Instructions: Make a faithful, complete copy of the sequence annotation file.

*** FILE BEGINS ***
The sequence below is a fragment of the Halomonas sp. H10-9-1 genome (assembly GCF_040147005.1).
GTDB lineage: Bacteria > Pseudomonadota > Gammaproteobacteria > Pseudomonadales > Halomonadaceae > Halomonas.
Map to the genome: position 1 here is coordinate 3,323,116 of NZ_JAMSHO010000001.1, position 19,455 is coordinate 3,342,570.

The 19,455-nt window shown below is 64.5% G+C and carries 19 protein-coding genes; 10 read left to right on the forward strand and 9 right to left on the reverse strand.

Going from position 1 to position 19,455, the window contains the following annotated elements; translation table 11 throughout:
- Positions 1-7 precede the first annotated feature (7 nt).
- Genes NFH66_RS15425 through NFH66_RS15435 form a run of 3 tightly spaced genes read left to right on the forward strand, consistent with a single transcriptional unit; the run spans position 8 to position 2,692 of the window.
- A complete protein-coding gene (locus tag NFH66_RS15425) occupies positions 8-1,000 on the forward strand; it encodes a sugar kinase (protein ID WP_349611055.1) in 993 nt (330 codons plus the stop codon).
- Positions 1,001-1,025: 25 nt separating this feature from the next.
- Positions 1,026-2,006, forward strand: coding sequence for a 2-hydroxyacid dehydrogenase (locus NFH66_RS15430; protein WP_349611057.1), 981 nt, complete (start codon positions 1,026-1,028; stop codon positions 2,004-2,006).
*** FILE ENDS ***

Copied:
The sequence below is a fragment of the Halomonas sp. H10-9-1 genome (assembly GCF_040147005.1).
GTDB lineage: Bacteria > Pseudomonadota > Gammaproteobacteria > Pseudomonadales > Halomonadaceae > Halomonas.
Map to the genome: position 1 here is coordinate 3,323,116 of NZ_JAMSHO010000001.1, position 19,455 is coordinate 3,342,570.

The 19,455-nt window shown below is 64.5% G+C and carries 19 protein-coding genes; 10 read left to right on the forward strand and 9 right to left on the reverse strand.

Going from position 1 to position 19,455, the window contains the following annotated elements; translation table 11 throughout:
- Positions 1-7 precede the first annotated feature (7 nt).
- Genes NFH66_RS15425 through NFH66_RS15435 form a run of 3 tightly spaced genes read left to right on the forward strand, consistent with a single transcriptional unit; the run spans position 8 to position 2,692 of the window.
- A complete protein-coding gene (locus tag NFH66_RS15425) occupies positions 8-1,000 on the forward strand; it encodes a sugar kinase (protein ID WP_349611055.1) in 993 nt (330 codons plus the stop codon).
- Positions 1,001-1,025: 25 nt separating this feature from the next.
- Positions 1,026-2,006, forward strand: coding sequence for a 2-hydroxyacid dehydrogenase (locus NFH66_RS15430; protein WP_349611057.1), 981 nt, complete (start codon positions 1,026-1,028; stop codon positions 2,004-2,006).